Anna Hazare knows the power of fasting. Mahatma Gandhi used fasting as a form of political protest to help free India from British colonial rule more than six decades ago.
And Hazare, India's best-known anti-corruption activist, effectively employed fasting to force the Government to tackle graft, which has become a problem at every level of Indian society.
Former army driver Hazare, 74, ended his hunger strike at the central Ram Lila grounds in New Delhi after 13 days on Sunday. It was his 16th and longest hunger strike, and struck a chord with millions of Indians disgusted with rampant and unchecked governmental corruption at all levels.
He took on India's troubled Government by demanding it set up an anti-corruption ombudsman, or Lokpal, with the powers to investigate every part of the Government.
By the end of his hunger strike, MPs had expressed support for his proposals and Prime Minister Manmohan Singh had caved in to his demands.
Hazare called off another hunger strike in April after four days when Singh said he could help draft legislation to create the citizens' ombudsman. But when the final version of the bill was presented in early August, Hazare and other activists rejected it because the prime minister and senior judges would be exempt from scrutiny.
So this month's hunger strike was the latest round in an ongoing standoff with Singh's Congress Party-led federal coalition, which has been besieged by a slew of multi-billion-dollar corruption scandals.
While Hazare's hunger strike has attracted international attention, there are other fasting protests that fail to have the same impact or achieve the same results.
In June, a 34-year old Hindu monk starved to death in northern Uttarakhand province after fasting for 115 days as part of an environmental campaign.
Swami Nigamand died on June 13 in a hospital in Haridwar, 200km north of New Delhi, but failed in his endeavour to persuade provincial and federal authorities to initiate measures to save the heavily polluted Ganges River, a fast-depleting lifeline on which millions depend.
It seems hunger strikes have lost their potency as an effective protest tool in the cynical, consumer-oriented 21st century.
Further afield in India's north-eastern Manipur province bordering Burma, for instance, Irom Sharmila, who had her last voluntary meal on November 4, 2000, languishes in a secluded government hospital ward in the provincial capital, Imphal, where she has been force-fed under police supervision for nearly 11 years.
The 38-year old poet, locally christened "The Iron Lady", is demanding the withdrawal of the draconian Armed Forces Special Powers Act (AFSPA) enforced in her insurgency-ridden province after paramilitary personnel shot dead 10 people including a 62-year old woman and an infant, claiming they were militants.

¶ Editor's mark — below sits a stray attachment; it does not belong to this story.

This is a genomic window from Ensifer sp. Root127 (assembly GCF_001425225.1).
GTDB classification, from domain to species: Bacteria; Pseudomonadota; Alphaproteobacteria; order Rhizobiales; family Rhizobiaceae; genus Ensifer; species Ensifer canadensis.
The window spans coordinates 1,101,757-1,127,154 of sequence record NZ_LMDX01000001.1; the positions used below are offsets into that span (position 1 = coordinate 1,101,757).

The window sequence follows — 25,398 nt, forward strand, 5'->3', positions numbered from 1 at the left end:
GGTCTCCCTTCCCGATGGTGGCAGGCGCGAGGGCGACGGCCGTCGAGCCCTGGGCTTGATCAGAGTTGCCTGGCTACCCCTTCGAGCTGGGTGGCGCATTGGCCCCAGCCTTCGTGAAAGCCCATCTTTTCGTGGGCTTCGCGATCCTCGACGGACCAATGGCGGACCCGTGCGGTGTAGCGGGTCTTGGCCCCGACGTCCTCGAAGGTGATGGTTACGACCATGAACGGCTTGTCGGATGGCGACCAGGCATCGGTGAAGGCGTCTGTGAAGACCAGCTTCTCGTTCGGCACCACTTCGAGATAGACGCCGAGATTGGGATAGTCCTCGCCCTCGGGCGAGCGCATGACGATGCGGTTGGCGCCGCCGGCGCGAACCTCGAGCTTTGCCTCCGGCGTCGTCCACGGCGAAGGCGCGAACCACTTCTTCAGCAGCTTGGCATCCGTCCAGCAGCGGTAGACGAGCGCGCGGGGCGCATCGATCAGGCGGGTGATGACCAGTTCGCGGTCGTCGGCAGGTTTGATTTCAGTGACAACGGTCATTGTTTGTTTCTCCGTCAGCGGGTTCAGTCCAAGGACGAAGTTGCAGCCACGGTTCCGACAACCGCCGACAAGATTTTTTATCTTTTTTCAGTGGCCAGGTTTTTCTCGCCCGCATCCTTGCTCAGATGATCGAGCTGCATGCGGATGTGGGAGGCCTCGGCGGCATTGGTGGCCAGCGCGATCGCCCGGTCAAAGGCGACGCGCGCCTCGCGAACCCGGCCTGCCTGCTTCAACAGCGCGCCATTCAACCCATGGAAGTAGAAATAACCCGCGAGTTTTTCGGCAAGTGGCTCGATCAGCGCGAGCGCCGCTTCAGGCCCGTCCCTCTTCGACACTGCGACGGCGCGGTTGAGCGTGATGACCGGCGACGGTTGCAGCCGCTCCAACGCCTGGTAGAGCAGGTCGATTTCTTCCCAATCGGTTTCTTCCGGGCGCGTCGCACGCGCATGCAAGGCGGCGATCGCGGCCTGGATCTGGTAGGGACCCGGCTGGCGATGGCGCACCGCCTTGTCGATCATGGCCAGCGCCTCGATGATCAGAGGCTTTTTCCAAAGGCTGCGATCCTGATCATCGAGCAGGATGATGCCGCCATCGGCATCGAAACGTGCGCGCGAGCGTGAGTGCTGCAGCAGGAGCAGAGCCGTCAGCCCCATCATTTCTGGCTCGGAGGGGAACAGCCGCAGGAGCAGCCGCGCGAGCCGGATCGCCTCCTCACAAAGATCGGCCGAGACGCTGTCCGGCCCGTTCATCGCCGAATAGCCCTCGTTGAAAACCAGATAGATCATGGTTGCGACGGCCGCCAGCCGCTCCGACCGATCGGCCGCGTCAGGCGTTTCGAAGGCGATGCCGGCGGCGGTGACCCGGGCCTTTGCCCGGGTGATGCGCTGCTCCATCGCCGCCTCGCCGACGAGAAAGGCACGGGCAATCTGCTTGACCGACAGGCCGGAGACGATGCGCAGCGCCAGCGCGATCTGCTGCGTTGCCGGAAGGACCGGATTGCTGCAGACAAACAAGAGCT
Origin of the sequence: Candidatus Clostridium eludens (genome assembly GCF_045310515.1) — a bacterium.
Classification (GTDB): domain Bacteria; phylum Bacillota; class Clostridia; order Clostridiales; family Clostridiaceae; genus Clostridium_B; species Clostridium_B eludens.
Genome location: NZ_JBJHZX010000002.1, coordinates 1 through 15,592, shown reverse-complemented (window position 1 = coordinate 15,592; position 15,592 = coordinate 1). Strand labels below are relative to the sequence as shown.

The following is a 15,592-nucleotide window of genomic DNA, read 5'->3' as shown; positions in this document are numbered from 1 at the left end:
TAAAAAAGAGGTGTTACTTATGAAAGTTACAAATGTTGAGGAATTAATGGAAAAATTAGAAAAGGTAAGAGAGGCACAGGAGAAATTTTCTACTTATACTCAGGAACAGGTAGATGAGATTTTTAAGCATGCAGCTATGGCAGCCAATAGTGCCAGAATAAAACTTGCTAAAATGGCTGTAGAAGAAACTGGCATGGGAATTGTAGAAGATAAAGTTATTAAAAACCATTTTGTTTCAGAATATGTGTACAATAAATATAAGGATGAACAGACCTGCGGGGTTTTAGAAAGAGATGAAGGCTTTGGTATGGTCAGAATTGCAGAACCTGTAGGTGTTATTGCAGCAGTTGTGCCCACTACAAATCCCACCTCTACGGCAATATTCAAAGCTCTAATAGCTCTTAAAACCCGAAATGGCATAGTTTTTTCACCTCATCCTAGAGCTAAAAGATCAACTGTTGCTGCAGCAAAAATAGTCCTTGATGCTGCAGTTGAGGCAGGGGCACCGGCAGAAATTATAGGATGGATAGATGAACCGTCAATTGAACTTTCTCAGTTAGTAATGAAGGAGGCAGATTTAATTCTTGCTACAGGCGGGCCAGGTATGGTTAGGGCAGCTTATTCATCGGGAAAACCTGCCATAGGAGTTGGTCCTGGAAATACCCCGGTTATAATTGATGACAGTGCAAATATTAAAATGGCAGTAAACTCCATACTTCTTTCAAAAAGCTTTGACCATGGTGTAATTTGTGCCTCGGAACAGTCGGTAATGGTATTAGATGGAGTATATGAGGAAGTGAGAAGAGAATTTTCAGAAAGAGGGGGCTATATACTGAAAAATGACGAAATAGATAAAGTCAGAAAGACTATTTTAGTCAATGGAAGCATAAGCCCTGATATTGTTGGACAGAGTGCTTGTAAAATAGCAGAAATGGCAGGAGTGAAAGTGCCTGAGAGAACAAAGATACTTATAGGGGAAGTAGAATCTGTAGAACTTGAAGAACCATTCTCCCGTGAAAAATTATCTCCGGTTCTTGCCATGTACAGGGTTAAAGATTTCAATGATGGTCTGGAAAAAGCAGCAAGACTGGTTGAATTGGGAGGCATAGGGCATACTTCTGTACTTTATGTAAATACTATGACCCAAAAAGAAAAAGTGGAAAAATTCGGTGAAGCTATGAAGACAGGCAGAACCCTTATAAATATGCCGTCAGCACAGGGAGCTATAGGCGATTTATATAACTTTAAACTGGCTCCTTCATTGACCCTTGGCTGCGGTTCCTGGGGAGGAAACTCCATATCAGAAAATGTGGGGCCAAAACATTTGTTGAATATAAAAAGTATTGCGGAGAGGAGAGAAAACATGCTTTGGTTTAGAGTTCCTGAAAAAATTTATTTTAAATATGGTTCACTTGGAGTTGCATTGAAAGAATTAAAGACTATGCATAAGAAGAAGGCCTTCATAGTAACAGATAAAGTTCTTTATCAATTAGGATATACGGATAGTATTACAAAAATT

The shooters were not prosecuted or reprimanded as the AFSPA accords immunity from prosecution to India's security forces deployed across any region declared "disturbed" by the federal authorities.
Under the act even a non-commissioned officer has the right to shoot to kill based on mere suspicion in order to "maintain public order".
And since suicide is a crime, Sharmila was arrested three days after beginning her fast and has been fed forcibly through her nose ever since.
She remains confined to a hospital bed surrounded by her family and a handful of sympathisers but is determined to continue fasting till her demands are met.
Hunger strikers can take liquid, mostly water, but not solid food.
And in instances where the state is able to obtain their custody, the ordeal is invariably terminated through force-feeding which, as in Sharmila's case, can be interminable.
"An increasingly insensitive and harsh administration is indifferent to activists like Irom Sharmila, Nigamand or Hazare undertaking fasts," said social activist and journalist Seema Mustafa.
In the land of Gandhi, hunger strikes had become relatively inconsequential, at best minor irritants for the authorities, she said.
Gandhi, perhaps the world's best known practitioner of civil disobedience, effectively employed fasting as a means of protest not only against the British with regard to gaining independence but also fellow Indians during times of sectarian tension and rioting.
Gandhi's fundamental idea was to fast for the shortcomings or sins of the person or entity that had wronged him. The intention was to embarrass the other party or make them realise the error of their ways.
In this Gandhi was influenced greatly by Irish playwright and politician Terence Joseph Macswiney, who was arrested by the British on sedition charges in the early 20th century.
To protest over his arrest and trial by a military court, Macswiney began a hunger strike in August 1920 that lasted 74 days, resulting in his death.
Gandhi credited Macswiney with influencing him greatly.
Gandhi's fasting not only moved Indians but also the world and was a major factor in the colonial administration leaving India in August 1947.By Rahul Bedi